As a member of the Veterans Affairs Committee, what trends have you been seeing the last couple of years regarding funding and legislation of the department in general and the VHA in particular?
Well, the VA has gotten more money in the last couple of budget cycles than in any time that I can remember. But the number of injuries coming from Iraq and Afghanistan and the need for VA services is also at an all-time high, really since World War II or Vietnam. We have a lot of service members being injured.
One thing that I’ve been pushing is for the VA to do more partnerships. The Charleston project is a good example of what I’m talking about. The VA wants to build a new hospital in Charleston, [S.C.]. It’s going to be a tremendous facility and I’m very pleased, generally speaking, with the quality of care being provided by the VA Gen. [Eric K.] Shinseki is a good guy to have in charge in an important time. But the Medical University of South Carolina also wants to build a new hospital.
So what we’ve done is created a partnership between the VA and the Medical University of South Carolina, where they can combine their resources and build a single hospital facility that serves both needs. The one thing I would like to see the VA do more of is collaboration with the civilian community.
I think it will be robust funding and support because the needs are growing exponentially.
Bipartisanship is hard to find in Washington, but it exists when it comes to wounded-warrior programs and taking care of the veteran. But the goal for me is to make sure that the VA is tied into other service networks. In my state there are a lot of people who have to travel a couple of hours in South Carolina to go to a VA health care center. I want them to be able to access their VA health care services closer to their homes. The VA clinics going out into rural areas are really helping veterans with chronic illnesses. So what I advocate is an expanded footprint where the VA will join forces with civilian health care networks to increase coverage.
There are a lot of health care providers out there that the VA could collaborate with, that would allow our veterans to get quality health care closer to home and, all in all, be a better deal for the government.
While the Department of Veterans Affairs and the VHA get strong endorsements for the volume, value, and quality of care they deliver to the customer base, there’s still criticism over the average of 175 days needed to get a response for a claim, an appeal, or other inquiry. What do you feel should be done to improve this particular metric?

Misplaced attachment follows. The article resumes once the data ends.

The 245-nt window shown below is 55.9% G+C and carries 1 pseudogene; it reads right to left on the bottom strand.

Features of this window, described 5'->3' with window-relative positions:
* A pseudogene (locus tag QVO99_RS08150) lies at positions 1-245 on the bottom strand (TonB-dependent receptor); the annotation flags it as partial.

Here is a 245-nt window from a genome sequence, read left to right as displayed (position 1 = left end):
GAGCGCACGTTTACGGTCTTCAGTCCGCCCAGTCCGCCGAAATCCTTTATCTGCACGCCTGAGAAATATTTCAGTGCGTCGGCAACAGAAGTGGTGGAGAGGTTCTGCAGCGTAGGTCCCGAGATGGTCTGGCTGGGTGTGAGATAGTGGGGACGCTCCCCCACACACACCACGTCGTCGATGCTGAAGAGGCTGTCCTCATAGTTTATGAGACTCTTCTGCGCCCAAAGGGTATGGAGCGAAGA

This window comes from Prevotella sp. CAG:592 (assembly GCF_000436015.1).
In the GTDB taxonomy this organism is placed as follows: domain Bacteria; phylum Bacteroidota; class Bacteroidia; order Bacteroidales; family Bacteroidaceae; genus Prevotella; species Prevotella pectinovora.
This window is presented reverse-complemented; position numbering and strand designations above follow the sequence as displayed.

The filing of a disability claim and the resolution of that claim take a long time. Far too long. We need to increase the number of hearing panels to allow the adjudication to go quicker. We just can’t – as a blanket policy – give everyone who applies benefits.
It is a process, where you authorize benefits based on merit and objective criteria. But the one thing that I understand pretty well is that we need to provide better support to organizations that assist veterans. They do a wonderful job.
I believe that it would be smart to allow veterans access to a lawyer, so they could help them put the paperwork together and present their case in a more organized fashion before the VA board or the hearing officer. The government should also pay their legal fees if they’re successful. I think that would help speed up things a great deal.
The more organized the veterans can be when they present their case, the better their chances of a successful clam. The veterans’ organizations do a good job helping get them organized, but most people who apply for Social Security have the benefit of a lawyer. I wouldn’t want the money for the legal support to come away from the federal budget, but I think that from a national point of view, allowing veterans legal assistance would be helpful to their cause. Just think about it. You know, if you’re a veteran out there, and you have a disability, you get all your records together and go sit down with a Veterans Affairs officer. They can help you, but it would also help make the case if you could secure the services of a lawyer, an expert in that area of the law. I think we ought to make that service more available to the veterans today.